Graduate Spotlight

By Don Burrows
Don Burrows, a Ph.D. candidate in Classical and Near Eastern studies, has done work in biblical studies and American religious history in conjunction with his minor in religious studies. He has used this research to examine how American films in the postwar era depicted ancient Rome in light of the "Judeo-Christian tradition" and how those depictions have affected the popular perception of the ancient Romans.

Study Abroad, Study Locally

Students brought the Program in Religious Studies to the far corners of the globe in 2009-2010 while U of M faculty developed a course that explores lived religion in the Minneapolis/St. Paul metropolitan area.

Summer Workshop with Wendy Doniger: Text and Orality

By Jeanne H. Kilde


As the students left campus last May, a group of religious studies scholars from around the Twin Cities area descended on the Program in Religious Studies for a day-long workshop on "Text and Orality" within the study of religion. Noted scholar of Hinduism Dr. Wendy Doniger, from the University of Chicago, kicked off the day with an excellent lecture on the use and ramifications of these categories in the study of Hinduism.

The Career and Lecacy of Calvin J. Roetzel


On Wednesday, December 9, 2009, Professor Calvin Roetzel, Sundet Chair in New Testament and Christian Studies, gave his final classroom lecture as a University of Minnesota professor, culminating a long career as an internationally recognized New Testament and Pauline scholar. Students and colleagues, former and current, gathered alongside members of the community to honor Professor Roetzel as he shared how his thoughts on the figure of Paul have changed over the course of his 4forty-two-year teaching career.

Sundet Lecture in Honor of Calvin J. Roetzel

The Sundet Lecture in honor of Calvin J. Roetzel featured renowned New Testament scholar Margaret Mitchell, Professor of New Testament and Early Christian Literature at the University of Chicago.

Co-sponsored by the Program in Religious Studies, the Sundet Chair in New Testament and Christian Studies, and the Department of Classical and Near Eastern Studies, Mitchell's lecture focused on the relationship the New Testament and early Christian writings have to the wider Greco-Roman world and literary culture in which they were composed, as well as on the legacies of those texts as sacred scripture for Christian communities in later antiquity and beyond.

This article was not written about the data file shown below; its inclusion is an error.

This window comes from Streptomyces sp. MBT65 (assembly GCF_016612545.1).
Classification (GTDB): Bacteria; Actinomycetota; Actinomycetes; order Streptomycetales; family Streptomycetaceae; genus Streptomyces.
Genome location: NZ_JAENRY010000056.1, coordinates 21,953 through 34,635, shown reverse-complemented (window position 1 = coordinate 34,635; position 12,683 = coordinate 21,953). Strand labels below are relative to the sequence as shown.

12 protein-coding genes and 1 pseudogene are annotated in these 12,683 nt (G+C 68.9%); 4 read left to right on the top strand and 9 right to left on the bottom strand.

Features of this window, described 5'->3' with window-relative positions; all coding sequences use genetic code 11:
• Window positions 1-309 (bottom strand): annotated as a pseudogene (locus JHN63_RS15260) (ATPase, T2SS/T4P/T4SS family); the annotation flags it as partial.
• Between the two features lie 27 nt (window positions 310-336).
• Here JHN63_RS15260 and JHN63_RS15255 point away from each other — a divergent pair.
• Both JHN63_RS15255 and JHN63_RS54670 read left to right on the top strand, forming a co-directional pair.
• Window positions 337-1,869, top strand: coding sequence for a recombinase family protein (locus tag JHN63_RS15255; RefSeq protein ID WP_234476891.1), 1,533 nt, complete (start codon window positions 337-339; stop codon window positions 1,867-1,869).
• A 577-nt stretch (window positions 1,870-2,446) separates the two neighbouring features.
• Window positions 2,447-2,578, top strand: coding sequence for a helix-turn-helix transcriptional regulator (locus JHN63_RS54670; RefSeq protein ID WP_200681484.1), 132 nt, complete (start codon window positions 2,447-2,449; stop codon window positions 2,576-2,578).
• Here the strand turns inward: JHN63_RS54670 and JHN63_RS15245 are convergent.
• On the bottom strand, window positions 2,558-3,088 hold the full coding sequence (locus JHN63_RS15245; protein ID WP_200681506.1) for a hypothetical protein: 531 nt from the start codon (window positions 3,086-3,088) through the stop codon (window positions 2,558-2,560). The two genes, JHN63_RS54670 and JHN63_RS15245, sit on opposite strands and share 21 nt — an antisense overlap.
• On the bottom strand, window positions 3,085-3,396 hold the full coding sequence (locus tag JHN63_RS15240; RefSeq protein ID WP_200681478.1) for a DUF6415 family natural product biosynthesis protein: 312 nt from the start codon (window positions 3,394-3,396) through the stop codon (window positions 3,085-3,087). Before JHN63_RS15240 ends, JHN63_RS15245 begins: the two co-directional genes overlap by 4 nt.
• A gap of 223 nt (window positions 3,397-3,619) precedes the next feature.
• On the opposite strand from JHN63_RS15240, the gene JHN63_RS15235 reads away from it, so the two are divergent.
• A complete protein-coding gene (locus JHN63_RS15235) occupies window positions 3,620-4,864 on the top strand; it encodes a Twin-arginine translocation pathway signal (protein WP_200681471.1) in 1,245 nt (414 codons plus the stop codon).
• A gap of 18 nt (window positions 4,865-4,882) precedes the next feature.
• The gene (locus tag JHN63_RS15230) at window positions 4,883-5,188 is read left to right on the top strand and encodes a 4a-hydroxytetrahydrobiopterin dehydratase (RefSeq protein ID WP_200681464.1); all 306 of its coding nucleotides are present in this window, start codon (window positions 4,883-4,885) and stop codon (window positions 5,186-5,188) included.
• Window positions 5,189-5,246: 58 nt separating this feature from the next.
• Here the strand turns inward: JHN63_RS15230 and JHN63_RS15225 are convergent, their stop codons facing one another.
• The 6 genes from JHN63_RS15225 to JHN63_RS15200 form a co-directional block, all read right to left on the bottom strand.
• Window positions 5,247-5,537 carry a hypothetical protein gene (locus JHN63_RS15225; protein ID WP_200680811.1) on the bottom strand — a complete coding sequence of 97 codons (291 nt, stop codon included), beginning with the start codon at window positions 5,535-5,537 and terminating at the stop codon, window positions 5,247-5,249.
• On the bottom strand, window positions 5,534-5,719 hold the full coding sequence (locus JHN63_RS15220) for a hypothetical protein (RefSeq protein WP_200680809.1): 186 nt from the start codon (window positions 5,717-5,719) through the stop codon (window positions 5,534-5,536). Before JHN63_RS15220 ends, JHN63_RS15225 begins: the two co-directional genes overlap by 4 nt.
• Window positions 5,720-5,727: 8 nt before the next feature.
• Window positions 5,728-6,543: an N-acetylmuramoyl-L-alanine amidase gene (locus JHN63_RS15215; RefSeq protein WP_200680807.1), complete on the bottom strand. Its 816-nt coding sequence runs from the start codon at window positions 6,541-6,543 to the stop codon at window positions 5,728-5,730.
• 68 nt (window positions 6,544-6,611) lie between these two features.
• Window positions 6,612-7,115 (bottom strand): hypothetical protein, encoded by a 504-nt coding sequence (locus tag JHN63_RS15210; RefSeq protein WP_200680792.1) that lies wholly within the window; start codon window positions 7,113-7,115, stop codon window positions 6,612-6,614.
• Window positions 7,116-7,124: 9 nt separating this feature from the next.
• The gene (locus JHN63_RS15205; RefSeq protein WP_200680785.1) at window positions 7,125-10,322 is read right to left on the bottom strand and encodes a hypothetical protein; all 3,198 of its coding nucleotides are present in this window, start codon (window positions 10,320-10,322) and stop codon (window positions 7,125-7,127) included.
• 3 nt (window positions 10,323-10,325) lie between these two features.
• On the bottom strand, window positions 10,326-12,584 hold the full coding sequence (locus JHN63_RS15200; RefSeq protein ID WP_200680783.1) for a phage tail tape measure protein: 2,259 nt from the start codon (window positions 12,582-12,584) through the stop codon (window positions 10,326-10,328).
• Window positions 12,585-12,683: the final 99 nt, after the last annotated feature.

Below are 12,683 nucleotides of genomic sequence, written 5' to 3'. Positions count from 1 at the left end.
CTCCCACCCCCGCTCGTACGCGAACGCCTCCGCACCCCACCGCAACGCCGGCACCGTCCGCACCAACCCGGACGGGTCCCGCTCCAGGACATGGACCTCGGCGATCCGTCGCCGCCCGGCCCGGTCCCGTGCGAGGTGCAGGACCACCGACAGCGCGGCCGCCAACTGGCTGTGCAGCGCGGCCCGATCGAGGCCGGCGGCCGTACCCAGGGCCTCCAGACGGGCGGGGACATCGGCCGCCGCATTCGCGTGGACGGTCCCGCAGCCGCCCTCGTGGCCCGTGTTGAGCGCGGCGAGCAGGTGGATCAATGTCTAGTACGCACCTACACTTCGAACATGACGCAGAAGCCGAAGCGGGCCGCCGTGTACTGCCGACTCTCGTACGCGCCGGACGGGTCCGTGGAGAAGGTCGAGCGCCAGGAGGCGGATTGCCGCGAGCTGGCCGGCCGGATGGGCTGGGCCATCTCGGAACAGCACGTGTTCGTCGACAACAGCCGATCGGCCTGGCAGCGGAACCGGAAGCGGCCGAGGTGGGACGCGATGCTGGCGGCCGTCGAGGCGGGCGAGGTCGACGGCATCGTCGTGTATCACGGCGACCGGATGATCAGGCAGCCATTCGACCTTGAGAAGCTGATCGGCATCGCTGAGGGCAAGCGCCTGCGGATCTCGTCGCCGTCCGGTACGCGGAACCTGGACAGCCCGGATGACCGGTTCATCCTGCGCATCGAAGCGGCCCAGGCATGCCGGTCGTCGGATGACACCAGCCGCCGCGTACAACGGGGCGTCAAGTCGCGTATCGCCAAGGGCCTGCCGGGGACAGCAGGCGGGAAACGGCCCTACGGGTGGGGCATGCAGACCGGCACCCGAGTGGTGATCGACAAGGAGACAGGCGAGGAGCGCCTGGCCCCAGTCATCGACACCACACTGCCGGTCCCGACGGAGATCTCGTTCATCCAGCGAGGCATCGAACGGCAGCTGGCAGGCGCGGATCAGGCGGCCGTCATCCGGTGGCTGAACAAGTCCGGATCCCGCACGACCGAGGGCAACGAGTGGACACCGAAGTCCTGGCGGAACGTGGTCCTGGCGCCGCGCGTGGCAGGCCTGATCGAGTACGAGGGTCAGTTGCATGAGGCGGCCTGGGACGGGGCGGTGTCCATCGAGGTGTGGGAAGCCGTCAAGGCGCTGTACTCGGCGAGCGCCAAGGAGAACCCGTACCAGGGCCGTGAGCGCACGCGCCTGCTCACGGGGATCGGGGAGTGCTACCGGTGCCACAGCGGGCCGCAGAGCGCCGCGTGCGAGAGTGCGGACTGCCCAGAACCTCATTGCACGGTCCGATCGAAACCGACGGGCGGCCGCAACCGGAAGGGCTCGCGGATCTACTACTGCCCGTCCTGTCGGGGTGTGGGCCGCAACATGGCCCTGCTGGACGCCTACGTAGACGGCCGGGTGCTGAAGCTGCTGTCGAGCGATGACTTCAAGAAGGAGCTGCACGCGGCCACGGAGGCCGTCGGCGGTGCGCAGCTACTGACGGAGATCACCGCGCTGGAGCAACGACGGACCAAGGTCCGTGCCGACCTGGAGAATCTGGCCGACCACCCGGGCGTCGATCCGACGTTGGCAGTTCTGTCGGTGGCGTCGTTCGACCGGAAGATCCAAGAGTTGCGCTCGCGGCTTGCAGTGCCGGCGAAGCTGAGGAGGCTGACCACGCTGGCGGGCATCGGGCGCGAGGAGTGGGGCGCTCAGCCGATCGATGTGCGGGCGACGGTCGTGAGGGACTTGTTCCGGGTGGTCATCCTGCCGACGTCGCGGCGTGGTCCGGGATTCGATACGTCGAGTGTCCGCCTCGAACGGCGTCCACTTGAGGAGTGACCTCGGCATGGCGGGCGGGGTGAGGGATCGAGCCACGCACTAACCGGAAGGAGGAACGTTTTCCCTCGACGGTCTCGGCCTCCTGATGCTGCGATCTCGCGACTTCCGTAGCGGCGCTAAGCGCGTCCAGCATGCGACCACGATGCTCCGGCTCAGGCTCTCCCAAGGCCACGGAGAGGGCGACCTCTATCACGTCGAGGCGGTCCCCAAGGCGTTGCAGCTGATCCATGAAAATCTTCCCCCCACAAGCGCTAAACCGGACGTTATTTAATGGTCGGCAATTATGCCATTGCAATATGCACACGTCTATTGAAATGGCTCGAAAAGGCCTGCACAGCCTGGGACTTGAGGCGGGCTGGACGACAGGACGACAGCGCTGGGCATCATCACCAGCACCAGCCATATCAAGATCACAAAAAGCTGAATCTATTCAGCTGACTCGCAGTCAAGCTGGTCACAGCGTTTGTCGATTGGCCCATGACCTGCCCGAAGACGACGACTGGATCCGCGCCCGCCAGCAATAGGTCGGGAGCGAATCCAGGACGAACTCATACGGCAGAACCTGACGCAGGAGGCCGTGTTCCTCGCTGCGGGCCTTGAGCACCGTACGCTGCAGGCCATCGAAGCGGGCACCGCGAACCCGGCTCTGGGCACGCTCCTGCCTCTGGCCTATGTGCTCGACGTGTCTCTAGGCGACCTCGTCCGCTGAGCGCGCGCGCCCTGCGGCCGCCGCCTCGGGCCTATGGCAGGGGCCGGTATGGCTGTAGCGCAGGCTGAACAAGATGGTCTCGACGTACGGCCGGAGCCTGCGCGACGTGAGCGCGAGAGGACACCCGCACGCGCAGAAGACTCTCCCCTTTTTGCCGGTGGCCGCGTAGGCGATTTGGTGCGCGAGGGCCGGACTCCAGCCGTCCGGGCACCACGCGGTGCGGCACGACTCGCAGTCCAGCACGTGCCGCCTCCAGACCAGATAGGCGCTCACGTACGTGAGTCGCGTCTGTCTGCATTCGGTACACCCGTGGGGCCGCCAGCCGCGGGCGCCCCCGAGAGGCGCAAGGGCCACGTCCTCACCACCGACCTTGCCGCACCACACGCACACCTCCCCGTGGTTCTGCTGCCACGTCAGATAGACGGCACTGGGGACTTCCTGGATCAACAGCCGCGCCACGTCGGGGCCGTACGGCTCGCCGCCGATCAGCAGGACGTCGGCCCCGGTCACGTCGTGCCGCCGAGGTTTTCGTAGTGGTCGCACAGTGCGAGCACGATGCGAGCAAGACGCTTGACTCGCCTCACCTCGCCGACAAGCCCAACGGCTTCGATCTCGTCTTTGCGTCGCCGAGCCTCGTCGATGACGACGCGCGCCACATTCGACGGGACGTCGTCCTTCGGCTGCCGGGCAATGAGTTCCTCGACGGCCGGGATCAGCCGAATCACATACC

Watch the full video of Margaret Mitchell's lecture

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Roetzel Family Lecture in Religious Studies

By Calvin J. Roetzel

In May of 1936 when I was just four, I wandered into the kitchen to see my father and mother engaged in a most earnest conversation. I stood transfixed and stock still, eavesdropping. For the first time that I can recall, I saw my mother cry. This should have been a happy day. My oldest brother, Franklin, had just graduated from high school as the valedictorian of his class and he hoped to go to college to study physics and be active in one of the technical aspects of the then new and exciting area of radio transmission and reception.

Make a Gift to the Program in Religious Studies

Betsy Burns
CLA Development & Alumni Relations

A hallmark of the Program in Religious Studies is its desire and ability to reach out to students and scholars outside of the University of Minnesota. The up-and-coming "Crossing Cultural Spaces: Islam in the West in Arts and Sciences" conference is a large-scale example of this, bringing in not only scholars from across the country to present papers, but including faculty members from area colleges who are able to take advantage of the lineup of researchers who are committed to the conference.

About this Archive

This page is an archive of entries from February 2011 listed from newest to oldest.